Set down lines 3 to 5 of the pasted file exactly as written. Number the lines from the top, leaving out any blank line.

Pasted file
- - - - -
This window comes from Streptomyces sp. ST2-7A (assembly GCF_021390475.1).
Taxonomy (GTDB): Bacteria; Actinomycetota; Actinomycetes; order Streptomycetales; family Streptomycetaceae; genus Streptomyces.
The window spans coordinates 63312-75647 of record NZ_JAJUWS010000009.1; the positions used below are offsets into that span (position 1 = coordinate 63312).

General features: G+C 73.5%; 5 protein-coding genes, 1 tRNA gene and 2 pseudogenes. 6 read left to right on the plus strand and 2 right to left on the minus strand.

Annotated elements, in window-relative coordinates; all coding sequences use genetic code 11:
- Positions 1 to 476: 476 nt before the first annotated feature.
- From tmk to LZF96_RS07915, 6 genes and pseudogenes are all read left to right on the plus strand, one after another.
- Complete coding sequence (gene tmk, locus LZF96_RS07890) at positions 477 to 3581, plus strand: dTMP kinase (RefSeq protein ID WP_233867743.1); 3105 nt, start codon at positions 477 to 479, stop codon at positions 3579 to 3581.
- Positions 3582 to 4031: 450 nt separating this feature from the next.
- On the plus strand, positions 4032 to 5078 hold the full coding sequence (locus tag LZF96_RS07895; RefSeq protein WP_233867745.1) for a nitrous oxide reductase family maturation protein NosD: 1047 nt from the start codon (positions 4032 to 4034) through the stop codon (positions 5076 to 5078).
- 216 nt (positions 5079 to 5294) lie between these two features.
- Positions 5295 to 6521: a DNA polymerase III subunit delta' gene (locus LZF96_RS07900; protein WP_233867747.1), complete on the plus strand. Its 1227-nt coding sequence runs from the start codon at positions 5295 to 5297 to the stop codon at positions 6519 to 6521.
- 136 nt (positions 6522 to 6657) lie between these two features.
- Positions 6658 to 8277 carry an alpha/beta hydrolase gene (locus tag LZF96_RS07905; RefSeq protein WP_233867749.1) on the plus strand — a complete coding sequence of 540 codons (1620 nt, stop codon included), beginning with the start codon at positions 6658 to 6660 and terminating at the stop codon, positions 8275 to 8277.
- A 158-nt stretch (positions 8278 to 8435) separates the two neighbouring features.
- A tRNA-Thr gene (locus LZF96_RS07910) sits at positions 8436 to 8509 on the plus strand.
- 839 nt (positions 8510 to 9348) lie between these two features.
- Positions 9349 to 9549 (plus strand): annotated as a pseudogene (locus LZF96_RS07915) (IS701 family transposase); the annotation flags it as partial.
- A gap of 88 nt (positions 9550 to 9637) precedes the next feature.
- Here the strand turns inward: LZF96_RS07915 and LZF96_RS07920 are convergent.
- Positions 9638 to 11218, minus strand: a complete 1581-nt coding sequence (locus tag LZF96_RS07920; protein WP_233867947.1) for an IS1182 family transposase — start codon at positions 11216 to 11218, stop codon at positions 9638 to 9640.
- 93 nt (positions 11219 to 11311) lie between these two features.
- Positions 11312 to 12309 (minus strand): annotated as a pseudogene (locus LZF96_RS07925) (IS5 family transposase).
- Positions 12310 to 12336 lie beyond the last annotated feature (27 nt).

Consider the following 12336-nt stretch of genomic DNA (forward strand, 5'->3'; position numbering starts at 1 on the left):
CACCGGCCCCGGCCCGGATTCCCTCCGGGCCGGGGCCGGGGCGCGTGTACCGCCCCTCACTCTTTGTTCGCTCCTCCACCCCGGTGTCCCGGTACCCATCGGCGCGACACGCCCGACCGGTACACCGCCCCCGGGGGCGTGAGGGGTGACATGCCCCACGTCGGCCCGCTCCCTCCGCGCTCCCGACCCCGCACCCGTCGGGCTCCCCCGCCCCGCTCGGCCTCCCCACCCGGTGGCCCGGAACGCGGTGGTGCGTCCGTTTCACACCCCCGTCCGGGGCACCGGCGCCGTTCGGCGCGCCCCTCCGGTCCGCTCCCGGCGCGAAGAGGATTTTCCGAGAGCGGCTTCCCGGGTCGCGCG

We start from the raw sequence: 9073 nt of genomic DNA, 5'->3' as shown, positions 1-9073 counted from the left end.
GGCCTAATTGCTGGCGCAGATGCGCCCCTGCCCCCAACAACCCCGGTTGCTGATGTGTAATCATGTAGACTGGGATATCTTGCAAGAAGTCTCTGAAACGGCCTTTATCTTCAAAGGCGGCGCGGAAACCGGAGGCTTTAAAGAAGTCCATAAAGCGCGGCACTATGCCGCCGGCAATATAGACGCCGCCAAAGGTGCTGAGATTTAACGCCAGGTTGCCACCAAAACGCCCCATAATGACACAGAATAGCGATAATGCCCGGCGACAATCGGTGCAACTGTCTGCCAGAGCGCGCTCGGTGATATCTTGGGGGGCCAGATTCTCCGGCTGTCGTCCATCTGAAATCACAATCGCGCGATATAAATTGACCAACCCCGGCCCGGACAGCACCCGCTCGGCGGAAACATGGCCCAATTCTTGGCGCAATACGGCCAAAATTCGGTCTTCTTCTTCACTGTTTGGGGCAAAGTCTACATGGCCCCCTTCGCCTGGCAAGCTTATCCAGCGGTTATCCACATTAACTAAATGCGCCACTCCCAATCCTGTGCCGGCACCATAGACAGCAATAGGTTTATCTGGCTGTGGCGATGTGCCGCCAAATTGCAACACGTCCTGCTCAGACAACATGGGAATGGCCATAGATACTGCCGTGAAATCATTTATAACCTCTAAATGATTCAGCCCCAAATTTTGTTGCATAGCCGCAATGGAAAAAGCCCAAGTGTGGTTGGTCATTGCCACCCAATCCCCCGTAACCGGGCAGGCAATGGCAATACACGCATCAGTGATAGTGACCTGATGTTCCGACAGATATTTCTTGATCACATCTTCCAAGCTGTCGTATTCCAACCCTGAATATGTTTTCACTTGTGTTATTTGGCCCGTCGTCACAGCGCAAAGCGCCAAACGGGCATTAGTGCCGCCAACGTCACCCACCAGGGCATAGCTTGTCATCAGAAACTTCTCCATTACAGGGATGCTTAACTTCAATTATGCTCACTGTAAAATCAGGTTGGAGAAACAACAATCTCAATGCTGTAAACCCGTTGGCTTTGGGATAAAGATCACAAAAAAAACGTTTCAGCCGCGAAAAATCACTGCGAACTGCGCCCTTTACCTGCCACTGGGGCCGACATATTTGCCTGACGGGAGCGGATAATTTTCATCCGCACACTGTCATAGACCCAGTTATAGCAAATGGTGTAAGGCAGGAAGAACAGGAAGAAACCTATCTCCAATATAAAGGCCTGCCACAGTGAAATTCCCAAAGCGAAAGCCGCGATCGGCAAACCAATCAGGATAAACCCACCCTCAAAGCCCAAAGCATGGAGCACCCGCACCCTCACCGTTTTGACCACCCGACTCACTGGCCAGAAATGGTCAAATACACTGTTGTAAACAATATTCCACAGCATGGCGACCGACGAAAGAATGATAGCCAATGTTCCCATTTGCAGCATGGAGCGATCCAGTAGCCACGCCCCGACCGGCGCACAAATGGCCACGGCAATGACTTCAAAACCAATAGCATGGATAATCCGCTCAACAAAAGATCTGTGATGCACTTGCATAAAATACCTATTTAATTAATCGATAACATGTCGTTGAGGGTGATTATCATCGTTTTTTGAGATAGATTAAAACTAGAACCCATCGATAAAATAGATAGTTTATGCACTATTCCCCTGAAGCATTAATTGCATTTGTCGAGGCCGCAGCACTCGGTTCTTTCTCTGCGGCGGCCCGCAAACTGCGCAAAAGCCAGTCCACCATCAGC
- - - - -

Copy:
The window spans coordinates 63312-75647 of record NZ_JAJUWS010000009.1; the positions used below are offsets into that span (position 1 = coordinate 63312).

General features: G+C 73.5%; 5 protein-coding genes, 1 tRNA gene and 2 pseudogenes. 6 read left to right on the plus strand and 2 right to left on the minus strand.

Annotated elements, in window-relative coordinates; all coding sequences use genetic code 11: